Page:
Woman with inherited cancer seeks others with same genetic variant

With her limited time, Ashley Doyle wants to contact as many close and distant relatives as she can to let them know they can get genetic testing and not go through what she went through

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Ashley Doyle is on a mission to help others, and time could run out any month now.


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The Sunshine Coast resident was 28 years old when she was diagnosed with inherited breast cancer 10 years ago, due to a mutation of a gene known as PALB2. At 33, she learned the cancer had metastasized and, another year later, that it had advanced to Stage 4.

She doesn’t know if she’ll live to see her 39th birthday in July.

“With my limited time, my goal is to do all that I can to find others with this same variant,” Doyle said from the home she shares with her husband, Mike Boulton.

The couple has been together 18 years.

“I want to contact as many close and distant relatives that I can to let them know that they can get genetic testing and not go through what I have gone through,” Doyle said.

And that effort to contact relatives, in Canada as well as Czechia/Slovakia, has been Herculean.


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Doyle has filled in an extensive ancestral tree, connecting with second and third cousins where cancer is in the family, despite language barriers and medical privacy issues. She has also been in touch with researchers in Eastern Europe who have published papers on the PALB2 genetic mutation.

And she’s on a Facebook group called PALB2 Warriors , as well as a Czech/Slovak breast-cancer group using Google Translate.

Ashley Doyle, pictured with her husband Mike Boulton, has hereditary breast cancer which has metastasized and reached Stage 4.
Ashley Doyle, pictured with her husband Mike Boulton, has hereditary breast cancer which has metastasized and reached Stage 4. Photo by Kate Hergott /PNG

Through her research she came across the work of Dr. Brian Shirts at the University of Washington in Seattle, whose specialty is genetic testing for hereditary cancer risk and other complex hereditary traits. Shirts leads a public-health program called ConnectMyVariant , which helps people with hereditary cancer connect with relatives who might also be at-risk. The doctor confirmed Doyle’s cancer was inherited from her paternal grandmother from Slovakia.


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He also confirmed at least three other women, in peer-reviewed Czech/Slovak studies, are related to Doyle.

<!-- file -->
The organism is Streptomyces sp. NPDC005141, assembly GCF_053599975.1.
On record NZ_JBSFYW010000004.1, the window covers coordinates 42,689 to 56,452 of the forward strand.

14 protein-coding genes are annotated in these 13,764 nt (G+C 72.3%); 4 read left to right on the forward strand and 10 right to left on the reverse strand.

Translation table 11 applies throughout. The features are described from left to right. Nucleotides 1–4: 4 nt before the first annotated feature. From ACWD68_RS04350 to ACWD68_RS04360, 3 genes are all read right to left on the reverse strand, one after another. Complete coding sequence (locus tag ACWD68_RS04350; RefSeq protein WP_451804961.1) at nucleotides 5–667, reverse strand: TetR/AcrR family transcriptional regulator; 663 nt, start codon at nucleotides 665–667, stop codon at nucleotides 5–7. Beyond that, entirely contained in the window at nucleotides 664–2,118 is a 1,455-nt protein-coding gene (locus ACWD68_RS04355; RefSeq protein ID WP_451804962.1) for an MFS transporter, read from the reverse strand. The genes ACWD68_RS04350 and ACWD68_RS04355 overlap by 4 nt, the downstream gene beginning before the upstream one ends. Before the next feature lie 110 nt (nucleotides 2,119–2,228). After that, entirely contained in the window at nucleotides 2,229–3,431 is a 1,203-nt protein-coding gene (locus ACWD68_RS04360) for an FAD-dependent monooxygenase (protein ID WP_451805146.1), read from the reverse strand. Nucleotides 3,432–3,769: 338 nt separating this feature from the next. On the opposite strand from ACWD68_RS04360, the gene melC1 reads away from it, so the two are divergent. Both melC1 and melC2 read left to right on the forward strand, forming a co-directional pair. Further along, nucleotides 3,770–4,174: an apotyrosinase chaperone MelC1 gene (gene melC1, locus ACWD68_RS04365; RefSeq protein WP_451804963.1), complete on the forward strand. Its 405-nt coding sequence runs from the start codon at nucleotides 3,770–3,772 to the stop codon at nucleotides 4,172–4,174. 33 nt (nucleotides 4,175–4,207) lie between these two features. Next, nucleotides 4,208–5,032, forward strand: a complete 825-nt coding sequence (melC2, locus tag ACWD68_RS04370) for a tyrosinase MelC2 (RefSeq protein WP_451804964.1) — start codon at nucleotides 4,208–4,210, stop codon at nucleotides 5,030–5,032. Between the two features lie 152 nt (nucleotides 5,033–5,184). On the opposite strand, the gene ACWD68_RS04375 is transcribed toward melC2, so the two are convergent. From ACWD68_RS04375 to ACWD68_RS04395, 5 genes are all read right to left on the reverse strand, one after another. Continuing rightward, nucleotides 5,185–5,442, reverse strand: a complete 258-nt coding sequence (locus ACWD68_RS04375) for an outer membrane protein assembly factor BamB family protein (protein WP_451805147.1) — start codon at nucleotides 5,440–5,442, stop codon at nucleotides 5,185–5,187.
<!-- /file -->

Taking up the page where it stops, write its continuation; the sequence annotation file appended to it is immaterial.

More than one per cent of the population worldwide likely has some sort of hereditary cancer risk, Shirts said (meaning about 50,000 B.C. residents at-risk would be a reasonable estimate).

“Hereditary breast cancer makes up about five to 10 per cent of all breast cancer,” he said in an email exchange. “It is more likely to be early onset, as it was in Ashley’s case.”

Shirts stressed it’s extremely important for relatives of people with known hereditary cancer to get tested.

“Those who do and test positive can reduce their chance of cancer from many times higher than the risk in the general population to many times lower than the risk in the general population through increased screening or surgery,” he said. “Relatives who get testing and test negative should get the same cancer screening that is recommend for the general population.”


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Should Doyle succeed in finding other grandchildren of the Slovakian grandmother she inherited the mutated gene from, each would have a 25 per cent chance of having the same variant; dozens of second cousins would have at least a 12.5 per cent chance of having the same cancer-risk variant.

“These chances of having a genetic risk variant are high enough that most cancer societies recommend genetic testing,” Shirts said.

Doyle is determined — you can hear the passion in her voice — to continue her mission of finding all the relatives she can to alert them to the possibility they carry that same faulty gene. You can reach out to her on her Instagram account.

“I have to try my best,” she said. “My life expectancy, sadly, is very low, I don’t know what’s going to happen.”

No fan of military metaphors, she said she isn’t “battling” cancer, she’s not “fighting” cancer, she is facing it.

“I’m not going to win, I’m not going to lose,” she said, “this is life and it happens with the fluke bad luck of gene errors.”



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